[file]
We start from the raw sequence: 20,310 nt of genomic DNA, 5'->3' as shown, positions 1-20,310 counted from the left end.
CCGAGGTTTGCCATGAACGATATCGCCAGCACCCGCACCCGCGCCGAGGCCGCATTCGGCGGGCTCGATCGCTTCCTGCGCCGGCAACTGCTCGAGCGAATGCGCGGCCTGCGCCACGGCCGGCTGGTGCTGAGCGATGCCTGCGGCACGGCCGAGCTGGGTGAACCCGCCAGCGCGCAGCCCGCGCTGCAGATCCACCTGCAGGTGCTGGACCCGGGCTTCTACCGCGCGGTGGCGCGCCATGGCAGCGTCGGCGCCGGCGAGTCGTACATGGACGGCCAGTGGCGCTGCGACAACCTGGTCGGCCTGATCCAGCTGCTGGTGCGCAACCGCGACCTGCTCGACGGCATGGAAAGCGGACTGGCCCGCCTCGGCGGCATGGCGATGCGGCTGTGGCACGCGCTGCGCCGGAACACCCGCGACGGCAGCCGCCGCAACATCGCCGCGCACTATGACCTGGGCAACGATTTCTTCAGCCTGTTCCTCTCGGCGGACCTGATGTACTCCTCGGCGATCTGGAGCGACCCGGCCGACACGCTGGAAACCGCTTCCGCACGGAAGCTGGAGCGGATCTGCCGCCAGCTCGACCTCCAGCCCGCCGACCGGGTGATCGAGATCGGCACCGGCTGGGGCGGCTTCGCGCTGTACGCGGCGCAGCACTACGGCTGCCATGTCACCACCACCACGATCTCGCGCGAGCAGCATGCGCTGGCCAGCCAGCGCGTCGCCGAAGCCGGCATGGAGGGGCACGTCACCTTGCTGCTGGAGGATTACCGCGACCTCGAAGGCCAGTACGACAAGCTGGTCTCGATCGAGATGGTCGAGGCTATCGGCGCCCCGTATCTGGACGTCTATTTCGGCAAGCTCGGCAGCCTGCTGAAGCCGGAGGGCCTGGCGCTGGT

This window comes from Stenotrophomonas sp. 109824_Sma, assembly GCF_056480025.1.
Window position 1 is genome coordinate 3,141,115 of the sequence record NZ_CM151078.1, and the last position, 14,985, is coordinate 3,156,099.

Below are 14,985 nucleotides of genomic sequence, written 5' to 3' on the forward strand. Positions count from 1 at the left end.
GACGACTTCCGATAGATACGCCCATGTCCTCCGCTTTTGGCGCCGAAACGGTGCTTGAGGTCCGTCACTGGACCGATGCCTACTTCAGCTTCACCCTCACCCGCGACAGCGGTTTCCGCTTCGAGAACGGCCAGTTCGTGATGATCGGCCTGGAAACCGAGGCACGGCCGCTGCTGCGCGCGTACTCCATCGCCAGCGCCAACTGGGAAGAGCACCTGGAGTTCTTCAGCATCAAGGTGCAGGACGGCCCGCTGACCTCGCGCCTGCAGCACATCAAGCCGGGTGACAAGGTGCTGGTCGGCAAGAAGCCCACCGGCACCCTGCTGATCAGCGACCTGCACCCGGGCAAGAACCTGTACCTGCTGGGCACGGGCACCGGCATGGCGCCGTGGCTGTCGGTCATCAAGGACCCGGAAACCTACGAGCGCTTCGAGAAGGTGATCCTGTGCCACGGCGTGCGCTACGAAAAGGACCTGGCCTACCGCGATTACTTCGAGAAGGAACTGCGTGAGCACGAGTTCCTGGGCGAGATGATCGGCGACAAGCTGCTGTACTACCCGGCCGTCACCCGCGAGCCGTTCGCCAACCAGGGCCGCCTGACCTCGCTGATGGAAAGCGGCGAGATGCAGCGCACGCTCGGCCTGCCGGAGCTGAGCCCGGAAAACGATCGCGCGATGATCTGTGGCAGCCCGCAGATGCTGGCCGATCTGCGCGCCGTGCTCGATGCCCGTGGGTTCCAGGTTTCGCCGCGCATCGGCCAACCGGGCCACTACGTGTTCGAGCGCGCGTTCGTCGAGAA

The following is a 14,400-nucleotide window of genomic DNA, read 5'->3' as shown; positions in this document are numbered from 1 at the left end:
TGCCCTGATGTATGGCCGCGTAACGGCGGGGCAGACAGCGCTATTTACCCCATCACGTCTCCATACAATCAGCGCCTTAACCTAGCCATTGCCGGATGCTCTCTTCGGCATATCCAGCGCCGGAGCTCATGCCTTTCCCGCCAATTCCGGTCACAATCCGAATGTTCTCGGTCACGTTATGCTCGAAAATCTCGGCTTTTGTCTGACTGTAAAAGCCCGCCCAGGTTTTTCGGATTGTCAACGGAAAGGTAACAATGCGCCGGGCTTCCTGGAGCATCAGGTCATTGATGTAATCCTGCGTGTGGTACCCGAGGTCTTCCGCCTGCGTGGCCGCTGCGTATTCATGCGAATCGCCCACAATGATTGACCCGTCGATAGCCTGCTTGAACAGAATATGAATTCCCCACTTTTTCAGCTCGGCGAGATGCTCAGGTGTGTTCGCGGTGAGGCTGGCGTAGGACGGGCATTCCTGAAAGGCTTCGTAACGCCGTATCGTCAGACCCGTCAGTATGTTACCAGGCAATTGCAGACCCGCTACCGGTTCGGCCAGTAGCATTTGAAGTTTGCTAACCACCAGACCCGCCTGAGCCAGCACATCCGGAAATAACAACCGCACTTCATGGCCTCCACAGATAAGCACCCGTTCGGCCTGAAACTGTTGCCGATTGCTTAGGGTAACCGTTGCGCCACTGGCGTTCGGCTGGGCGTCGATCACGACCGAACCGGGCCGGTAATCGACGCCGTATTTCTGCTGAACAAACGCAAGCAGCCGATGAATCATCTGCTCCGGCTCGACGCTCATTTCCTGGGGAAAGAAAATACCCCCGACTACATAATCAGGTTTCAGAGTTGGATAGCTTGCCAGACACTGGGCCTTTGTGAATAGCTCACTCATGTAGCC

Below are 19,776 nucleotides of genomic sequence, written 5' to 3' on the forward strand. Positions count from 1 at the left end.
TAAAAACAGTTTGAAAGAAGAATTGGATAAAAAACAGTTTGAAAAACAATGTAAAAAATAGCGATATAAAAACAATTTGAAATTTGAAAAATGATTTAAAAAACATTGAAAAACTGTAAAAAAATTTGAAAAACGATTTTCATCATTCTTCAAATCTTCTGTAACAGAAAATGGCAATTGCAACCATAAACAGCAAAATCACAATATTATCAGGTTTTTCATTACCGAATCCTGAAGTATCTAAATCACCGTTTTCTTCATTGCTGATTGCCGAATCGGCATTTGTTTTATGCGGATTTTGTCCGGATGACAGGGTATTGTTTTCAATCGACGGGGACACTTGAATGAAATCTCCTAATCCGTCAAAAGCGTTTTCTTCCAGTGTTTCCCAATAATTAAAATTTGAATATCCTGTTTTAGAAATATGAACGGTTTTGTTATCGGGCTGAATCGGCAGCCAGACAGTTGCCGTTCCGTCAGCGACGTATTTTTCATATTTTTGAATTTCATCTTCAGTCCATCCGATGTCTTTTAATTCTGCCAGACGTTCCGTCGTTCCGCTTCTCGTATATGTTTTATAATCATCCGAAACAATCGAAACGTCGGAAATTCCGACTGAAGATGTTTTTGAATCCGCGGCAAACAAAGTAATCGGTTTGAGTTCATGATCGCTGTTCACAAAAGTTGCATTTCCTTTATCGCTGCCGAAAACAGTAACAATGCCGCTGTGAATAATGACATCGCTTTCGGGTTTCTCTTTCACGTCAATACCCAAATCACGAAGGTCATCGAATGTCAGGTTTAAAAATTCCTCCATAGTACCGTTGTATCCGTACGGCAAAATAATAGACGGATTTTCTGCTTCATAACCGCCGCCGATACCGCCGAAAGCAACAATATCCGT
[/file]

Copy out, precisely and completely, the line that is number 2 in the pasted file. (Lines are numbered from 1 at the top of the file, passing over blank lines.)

CCGAGGTTTGCCATGAACGATATCGCCAGCACCCGCACCCGCGCCGAGGCCGCATTCGGCGGGCTCGATCGCTTCCTGCGCCGGCAACTGCTCGAGCGAATGCGCGGCCTGCGCCACGGCCGGCTGGTGCTGAGCGATGCCTGCGGCACGGCCGAGCTGGGTGAACCCGCCAGCGCGCAGCCCGCGCTGCAGATCCACCTGCAGGTGCTGGACCCGGGCTTCTACCGCGCGGTGGCGCGCCATGGCAGCGTCGGCGCCGGCGAGTCGTACATGGACGGCCAGTGGCGCTGCGACAACCTGGTCGGCCTGATCCAGCTGCTGGTGCGCAACCGCGACCTGCTCGACGGCATGGAAAGCGGACTGGCCCGCCTCGGCGGCATGGCGATGCGGCTGTGGCACGCGCTGCGCCGGAACACCCGCGACGGCAGCCGCCGCAACATCGCCGCGCACTATGACCTGGGCAACGATTTCTTCAGCCTGTTCCTCTCGGCGGACCTGATGTACTCCTCGGCGATCTGGAGCGACCCGGCCGACACGCTGGAAACCGCTTCCGCACGGAAGCTGGAGCGGATCTGCCGCCAGCTCGACCTCCAGCCCGCCGACCGGGTGATCGAGATCGGCACCGGCTGGGGCGGCTTCGCGCTGTACGCGGCGCAGCACTACGGCTGCCATGTCACCACCACCACGATCTCGCGCGAGCAGCATGCGCTGGCCAGCCAGCGCGTCGCCGAAGCCGGCATGGAGGGGCACGTCACCTTGCTGCTGGAGGATTACCGCGACCTCGAAGGCCAGTACGACAAGCTGGTCTCGATCGAGATGGTCGAGGCTATCGGCGCCCCGTATCTGGACGTCTATTTCGGCAAGCTCGGCAGCCTGCTGAAGCCGGAGGGCCTGGCGCTGGT